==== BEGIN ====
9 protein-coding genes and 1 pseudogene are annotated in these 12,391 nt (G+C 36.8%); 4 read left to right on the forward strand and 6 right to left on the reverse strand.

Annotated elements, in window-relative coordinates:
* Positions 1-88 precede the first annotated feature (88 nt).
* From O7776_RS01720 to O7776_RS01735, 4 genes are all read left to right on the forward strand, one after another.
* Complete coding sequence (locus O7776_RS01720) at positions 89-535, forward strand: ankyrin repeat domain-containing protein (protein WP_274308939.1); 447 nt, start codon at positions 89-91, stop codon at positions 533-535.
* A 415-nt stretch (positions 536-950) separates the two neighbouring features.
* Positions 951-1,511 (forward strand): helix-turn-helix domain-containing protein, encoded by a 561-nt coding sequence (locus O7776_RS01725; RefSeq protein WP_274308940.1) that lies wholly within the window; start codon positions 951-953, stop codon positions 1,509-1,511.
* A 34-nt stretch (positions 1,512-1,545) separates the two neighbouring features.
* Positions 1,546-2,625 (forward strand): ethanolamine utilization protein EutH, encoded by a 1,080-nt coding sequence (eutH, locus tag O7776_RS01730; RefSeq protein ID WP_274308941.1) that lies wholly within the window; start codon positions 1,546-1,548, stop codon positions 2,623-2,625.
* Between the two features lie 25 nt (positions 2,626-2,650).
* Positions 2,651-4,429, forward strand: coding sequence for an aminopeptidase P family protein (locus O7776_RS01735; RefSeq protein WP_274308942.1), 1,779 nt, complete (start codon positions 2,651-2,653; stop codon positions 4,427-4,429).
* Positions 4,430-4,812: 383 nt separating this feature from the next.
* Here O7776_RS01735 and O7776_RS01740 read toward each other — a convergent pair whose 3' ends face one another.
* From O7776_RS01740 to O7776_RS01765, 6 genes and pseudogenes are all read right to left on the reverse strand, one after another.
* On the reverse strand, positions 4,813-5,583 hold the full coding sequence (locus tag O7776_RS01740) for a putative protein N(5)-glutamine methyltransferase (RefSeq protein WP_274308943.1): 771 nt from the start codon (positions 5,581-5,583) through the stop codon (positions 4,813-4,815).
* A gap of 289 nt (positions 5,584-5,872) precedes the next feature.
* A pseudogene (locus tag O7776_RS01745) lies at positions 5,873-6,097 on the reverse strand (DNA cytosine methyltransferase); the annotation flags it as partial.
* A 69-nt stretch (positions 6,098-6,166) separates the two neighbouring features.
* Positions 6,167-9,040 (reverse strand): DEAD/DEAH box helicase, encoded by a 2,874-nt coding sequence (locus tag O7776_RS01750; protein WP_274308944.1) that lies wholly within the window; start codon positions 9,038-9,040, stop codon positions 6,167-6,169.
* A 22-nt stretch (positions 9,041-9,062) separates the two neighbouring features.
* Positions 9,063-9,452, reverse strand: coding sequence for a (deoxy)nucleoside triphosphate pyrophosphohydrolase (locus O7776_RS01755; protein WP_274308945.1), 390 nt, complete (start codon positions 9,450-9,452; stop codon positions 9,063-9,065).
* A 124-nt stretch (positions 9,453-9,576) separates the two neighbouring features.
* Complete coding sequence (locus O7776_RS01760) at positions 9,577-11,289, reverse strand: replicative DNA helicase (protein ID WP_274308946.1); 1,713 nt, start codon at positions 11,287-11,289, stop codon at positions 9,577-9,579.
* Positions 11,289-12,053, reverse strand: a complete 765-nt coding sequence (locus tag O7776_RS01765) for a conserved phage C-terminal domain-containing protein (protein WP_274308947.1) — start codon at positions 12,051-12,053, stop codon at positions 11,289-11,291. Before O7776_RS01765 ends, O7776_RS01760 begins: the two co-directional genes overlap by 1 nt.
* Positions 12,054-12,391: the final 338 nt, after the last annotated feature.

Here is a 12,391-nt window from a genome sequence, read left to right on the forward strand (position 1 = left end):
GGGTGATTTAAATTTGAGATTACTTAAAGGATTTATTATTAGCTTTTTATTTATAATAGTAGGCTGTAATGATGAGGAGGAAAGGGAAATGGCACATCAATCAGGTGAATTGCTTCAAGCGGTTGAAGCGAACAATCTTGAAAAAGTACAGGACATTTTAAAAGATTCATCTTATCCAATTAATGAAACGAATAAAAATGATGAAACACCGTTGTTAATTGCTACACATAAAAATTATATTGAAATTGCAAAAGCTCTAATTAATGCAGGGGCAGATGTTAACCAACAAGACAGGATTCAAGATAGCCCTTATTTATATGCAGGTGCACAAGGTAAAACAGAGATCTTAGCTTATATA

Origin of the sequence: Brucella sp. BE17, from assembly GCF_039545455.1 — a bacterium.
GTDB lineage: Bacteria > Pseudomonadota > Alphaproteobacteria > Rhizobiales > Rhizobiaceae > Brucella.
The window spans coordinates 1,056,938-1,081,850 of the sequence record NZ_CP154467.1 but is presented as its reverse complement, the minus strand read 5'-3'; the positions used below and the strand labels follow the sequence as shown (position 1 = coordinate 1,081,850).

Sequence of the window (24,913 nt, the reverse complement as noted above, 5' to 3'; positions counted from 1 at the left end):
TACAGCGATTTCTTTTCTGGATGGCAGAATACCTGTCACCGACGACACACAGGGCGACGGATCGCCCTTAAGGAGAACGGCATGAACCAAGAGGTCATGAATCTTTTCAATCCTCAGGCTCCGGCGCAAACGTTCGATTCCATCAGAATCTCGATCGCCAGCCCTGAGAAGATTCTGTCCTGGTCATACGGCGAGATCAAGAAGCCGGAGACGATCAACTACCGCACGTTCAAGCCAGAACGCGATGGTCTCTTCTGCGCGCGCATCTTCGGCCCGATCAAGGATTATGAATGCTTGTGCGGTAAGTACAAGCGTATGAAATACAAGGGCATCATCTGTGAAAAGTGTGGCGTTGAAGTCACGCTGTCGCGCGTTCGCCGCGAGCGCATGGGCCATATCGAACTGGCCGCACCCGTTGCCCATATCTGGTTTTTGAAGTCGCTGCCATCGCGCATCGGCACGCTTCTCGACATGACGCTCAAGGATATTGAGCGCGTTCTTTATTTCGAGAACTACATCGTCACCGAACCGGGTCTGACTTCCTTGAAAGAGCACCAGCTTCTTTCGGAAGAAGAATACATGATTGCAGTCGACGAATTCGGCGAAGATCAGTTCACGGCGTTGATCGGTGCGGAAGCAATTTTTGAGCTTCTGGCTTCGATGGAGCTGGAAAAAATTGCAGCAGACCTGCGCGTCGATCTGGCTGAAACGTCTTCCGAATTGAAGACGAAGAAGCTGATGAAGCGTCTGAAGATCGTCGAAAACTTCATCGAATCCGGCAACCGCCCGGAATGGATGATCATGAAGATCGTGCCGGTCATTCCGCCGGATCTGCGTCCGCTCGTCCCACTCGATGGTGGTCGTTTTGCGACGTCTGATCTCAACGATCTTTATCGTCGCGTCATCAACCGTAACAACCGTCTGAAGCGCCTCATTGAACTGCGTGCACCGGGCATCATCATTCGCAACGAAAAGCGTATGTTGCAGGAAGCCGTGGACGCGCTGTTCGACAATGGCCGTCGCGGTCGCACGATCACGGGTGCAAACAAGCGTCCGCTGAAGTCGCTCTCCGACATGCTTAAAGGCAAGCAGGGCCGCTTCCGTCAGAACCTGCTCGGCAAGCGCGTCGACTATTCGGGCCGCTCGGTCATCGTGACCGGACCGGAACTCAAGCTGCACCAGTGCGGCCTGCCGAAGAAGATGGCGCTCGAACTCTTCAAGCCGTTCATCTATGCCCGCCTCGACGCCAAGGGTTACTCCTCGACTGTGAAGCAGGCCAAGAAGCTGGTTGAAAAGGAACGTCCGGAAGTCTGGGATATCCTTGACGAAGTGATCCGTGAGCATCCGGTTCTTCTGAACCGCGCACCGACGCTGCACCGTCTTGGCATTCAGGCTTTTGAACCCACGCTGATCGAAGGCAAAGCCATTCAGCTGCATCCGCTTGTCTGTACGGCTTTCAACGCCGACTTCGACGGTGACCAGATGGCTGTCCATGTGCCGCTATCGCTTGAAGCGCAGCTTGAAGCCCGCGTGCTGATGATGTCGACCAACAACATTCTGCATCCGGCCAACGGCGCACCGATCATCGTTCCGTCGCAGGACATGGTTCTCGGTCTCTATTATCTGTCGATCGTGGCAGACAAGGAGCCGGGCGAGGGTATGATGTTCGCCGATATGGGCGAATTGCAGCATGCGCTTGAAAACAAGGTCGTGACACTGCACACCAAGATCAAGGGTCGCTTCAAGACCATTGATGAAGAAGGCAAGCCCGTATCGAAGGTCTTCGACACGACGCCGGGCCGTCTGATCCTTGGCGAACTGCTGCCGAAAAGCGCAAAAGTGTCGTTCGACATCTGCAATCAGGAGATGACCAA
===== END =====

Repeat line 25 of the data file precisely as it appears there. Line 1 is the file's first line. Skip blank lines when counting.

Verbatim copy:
* Positions 12,054-12,391: the final 338 nt, after the last annotated feature.